Place an Arab in the circumstances in which these old heathen are represented as acting and speaking, and his expressions will be so similar, even to the very words and peculiar idioms, as to suggest the idea that they have been learned from the Bible. And yet this can not be, because the remark applies, in all its extent, to the wild Bedawîn, in whose tribe there never has been a Bible, nor a man able to read it, had there been one.
In regard to the profound impression produced by the preaching of Jonah in Nineveh, we must suppose that he was attended by such credentials of his prophetic office and mission as commanded attention and belief. What these credentials were we do not know. Jonah was a “sign to the men of Nineveh.” Perhaps he carried with him, or there had preceded him, such well-authenticated proofs of his wonderful preservation in the whale's belly as deeply alarmed the Ninevites, on whose account, in an important and portentous sense, the miracle had been wrought. Nor is it difficult to discover how such reports would have been spread abroad. The sailors of the ship could testify that they threw Jonah overboard in a tempestuous sea; very likely they saw him swallowed by the great fish. They would therefore be immensely amazed to find him on shore, alive and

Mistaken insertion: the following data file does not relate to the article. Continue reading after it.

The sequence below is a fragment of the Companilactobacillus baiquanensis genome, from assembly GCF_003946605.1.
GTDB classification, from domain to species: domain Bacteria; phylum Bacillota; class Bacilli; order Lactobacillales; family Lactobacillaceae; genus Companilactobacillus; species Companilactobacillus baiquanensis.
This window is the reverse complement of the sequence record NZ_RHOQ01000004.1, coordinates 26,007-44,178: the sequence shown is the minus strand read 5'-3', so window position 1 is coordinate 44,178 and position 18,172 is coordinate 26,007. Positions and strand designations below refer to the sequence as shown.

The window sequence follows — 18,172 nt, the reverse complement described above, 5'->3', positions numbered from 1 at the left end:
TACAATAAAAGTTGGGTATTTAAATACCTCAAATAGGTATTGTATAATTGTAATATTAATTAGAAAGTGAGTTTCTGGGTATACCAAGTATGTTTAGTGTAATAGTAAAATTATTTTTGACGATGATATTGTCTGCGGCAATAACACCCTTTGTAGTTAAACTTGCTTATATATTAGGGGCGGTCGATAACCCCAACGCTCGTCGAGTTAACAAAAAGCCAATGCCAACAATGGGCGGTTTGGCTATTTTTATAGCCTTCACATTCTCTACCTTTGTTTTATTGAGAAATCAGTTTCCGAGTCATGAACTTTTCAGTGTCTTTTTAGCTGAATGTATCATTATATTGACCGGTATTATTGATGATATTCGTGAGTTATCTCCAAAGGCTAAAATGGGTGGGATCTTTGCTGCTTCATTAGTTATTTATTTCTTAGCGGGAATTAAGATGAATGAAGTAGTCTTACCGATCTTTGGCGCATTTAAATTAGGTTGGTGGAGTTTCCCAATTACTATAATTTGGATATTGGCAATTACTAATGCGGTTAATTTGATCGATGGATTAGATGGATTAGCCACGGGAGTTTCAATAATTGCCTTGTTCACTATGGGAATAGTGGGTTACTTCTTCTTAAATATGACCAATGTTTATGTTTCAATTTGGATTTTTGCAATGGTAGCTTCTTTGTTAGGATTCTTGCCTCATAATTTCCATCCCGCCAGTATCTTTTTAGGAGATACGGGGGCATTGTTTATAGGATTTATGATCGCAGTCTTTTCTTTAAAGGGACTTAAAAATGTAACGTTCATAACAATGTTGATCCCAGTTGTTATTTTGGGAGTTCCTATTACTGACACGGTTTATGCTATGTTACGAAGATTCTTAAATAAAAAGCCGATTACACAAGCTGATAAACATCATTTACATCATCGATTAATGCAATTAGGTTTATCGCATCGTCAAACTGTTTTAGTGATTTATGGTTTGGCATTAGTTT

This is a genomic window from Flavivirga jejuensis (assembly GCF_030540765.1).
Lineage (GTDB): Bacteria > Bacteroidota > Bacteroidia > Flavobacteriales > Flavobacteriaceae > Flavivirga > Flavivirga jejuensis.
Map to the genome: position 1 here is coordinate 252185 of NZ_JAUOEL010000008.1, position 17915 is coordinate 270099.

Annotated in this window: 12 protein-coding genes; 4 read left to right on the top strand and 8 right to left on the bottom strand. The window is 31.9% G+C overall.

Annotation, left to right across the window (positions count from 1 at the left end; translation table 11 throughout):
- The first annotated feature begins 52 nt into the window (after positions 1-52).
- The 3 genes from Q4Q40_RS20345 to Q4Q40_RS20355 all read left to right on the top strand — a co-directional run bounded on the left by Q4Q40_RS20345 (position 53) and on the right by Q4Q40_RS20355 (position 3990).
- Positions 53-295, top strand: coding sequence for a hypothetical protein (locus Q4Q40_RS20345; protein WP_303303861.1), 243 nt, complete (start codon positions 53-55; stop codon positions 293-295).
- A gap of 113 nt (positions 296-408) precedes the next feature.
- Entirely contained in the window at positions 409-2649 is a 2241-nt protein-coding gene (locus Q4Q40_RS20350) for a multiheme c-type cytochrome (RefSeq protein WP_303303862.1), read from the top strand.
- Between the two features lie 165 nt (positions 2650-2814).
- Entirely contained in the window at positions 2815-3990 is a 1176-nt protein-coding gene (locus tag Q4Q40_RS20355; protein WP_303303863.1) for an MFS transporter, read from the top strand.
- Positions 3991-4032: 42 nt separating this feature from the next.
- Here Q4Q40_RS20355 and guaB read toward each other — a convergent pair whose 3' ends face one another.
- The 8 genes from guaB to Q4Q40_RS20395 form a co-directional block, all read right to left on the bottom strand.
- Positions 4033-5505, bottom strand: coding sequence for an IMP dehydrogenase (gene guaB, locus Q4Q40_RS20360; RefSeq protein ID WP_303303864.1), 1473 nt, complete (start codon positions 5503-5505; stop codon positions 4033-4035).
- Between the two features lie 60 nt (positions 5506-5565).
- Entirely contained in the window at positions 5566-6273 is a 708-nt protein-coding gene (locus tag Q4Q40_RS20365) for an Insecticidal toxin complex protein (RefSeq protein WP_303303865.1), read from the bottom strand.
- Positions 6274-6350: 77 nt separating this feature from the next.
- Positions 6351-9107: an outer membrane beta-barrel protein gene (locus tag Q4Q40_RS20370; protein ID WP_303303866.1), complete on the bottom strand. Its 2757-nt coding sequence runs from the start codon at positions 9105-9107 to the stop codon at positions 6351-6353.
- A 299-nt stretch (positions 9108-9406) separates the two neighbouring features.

well. Such a thing would now make a prodigious noise in the world, and the news of it would fly from city to city with incredible speed. There is no reason to doubt, there. fore, that the story of the prophet had preceded him to Nineveh, and prepared the way for the success of his preaching.
Was that company of horned ladies near Neby Yunas a party of pilgrims to the shrine of the prophet?
Yes; Druse sits (princesses), from Deir el Kamar. It is no uncommon thing to meet them here, either making or paying vows. The objects in view are very various. Some, whose sorrow is like that of Samuel's mother, seek relief from Jonah ; others vow in times of sickness, either of themselves or of their friends, and come to fulfill them upon recovery, etc., etc.
Do you imagine that these horns, that stand upon their foreheads like tent-poles for their veils, have any connection with those so often mentioned in the Bible?
No. These tantours have grown, like other horns, from small beginnings to their present enormous size by slow degrees, and pride is the soil that nourished them. At first they consisted merely of an apparatus designed to finish off the headdress so as to raise the veil a little from the face. Specimens of this primitive kind are still found in remote and semi-civilized districts. I have seen them only a few inches long, made of pasteboard, and even of common pottery. By degrees the more fashionable ladies used tin, and lengthened them; then rivalry made them of silver, and still farther prolonged and ornamented them; until finally the princesses of Lebanon and Hermon sported gold